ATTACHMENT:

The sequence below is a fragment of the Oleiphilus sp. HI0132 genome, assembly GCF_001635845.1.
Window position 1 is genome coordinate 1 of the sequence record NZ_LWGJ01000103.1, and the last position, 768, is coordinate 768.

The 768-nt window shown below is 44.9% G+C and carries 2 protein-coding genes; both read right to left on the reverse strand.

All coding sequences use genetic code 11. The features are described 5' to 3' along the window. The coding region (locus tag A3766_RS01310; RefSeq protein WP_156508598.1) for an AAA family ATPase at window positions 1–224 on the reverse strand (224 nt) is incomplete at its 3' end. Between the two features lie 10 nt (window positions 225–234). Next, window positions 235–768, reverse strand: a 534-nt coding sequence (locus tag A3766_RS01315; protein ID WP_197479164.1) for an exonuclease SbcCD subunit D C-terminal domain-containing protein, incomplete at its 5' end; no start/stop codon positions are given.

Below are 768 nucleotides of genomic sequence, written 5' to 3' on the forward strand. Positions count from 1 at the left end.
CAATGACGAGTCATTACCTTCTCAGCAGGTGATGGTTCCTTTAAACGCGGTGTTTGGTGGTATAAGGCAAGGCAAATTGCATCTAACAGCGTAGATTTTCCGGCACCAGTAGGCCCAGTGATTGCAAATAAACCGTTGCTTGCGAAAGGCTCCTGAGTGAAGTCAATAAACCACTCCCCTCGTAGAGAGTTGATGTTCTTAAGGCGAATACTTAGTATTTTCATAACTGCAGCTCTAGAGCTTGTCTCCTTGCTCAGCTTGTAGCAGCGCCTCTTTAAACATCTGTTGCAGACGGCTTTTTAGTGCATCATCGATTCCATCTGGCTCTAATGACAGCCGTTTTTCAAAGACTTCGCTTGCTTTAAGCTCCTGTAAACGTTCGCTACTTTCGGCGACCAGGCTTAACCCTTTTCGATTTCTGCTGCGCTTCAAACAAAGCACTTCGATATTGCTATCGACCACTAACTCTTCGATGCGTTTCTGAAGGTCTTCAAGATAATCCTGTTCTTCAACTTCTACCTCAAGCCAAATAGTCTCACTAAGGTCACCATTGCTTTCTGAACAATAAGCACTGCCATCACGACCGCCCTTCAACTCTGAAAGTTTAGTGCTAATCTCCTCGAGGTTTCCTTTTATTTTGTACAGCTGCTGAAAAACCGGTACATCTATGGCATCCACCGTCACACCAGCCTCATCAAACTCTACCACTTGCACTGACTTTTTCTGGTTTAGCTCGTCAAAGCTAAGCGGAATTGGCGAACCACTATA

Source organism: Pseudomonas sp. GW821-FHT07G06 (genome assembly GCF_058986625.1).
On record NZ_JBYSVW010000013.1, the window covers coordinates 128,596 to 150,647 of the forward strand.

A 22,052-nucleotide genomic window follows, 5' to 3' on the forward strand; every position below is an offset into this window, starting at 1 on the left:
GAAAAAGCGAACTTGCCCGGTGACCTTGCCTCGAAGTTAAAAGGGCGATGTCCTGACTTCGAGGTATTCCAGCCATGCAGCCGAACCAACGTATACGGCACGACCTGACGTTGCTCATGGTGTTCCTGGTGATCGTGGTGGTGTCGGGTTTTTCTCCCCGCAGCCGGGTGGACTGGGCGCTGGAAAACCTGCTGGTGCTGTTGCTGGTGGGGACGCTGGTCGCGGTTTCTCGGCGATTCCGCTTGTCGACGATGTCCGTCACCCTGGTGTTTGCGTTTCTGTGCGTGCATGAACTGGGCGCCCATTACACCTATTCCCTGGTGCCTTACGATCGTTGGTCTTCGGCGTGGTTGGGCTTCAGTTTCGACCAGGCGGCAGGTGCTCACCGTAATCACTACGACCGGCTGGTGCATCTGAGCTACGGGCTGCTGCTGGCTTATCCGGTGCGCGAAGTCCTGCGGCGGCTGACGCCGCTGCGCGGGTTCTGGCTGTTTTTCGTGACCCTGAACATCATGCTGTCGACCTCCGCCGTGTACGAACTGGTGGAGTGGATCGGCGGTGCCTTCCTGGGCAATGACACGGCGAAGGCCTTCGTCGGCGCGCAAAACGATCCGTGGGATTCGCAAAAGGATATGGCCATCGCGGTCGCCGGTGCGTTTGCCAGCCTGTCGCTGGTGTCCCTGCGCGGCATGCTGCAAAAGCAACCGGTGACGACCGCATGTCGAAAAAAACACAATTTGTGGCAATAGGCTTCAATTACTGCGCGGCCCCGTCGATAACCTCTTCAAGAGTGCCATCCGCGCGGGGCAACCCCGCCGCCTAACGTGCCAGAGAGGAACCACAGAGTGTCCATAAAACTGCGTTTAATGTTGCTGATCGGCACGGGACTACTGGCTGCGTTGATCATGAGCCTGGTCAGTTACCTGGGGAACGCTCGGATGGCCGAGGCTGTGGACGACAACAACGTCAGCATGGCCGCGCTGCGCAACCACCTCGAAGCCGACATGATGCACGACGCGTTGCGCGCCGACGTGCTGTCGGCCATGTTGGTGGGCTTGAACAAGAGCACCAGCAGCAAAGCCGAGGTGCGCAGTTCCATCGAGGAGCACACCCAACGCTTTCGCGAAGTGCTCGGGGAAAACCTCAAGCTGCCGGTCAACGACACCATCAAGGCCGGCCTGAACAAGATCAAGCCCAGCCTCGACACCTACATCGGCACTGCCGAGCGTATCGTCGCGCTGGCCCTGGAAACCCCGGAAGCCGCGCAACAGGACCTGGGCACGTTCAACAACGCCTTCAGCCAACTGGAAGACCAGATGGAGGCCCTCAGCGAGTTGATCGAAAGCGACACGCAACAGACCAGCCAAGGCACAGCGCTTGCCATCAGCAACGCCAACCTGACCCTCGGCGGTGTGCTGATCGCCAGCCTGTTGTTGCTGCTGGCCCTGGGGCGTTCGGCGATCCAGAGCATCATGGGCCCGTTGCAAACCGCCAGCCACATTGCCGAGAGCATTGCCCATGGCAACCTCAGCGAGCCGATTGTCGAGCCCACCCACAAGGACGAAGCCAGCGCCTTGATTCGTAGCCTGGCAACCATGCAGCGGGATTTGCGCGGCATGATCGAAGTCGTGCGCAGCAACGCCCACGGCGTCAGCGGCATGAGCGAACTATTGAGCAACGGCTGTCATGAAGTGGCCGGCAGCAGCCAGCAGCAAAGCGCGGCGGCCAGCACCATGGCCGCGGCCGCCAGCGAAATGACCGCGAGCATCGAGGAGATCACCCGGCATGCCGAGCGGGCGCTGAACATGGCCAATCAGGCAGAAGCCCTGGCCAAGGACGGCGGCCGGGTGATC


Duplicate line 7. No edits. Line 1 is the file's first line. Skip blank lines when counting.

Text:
Source organism: Pseudomonas sp. GW821-FHT07G06 (genome assembly GCF_058986625.1).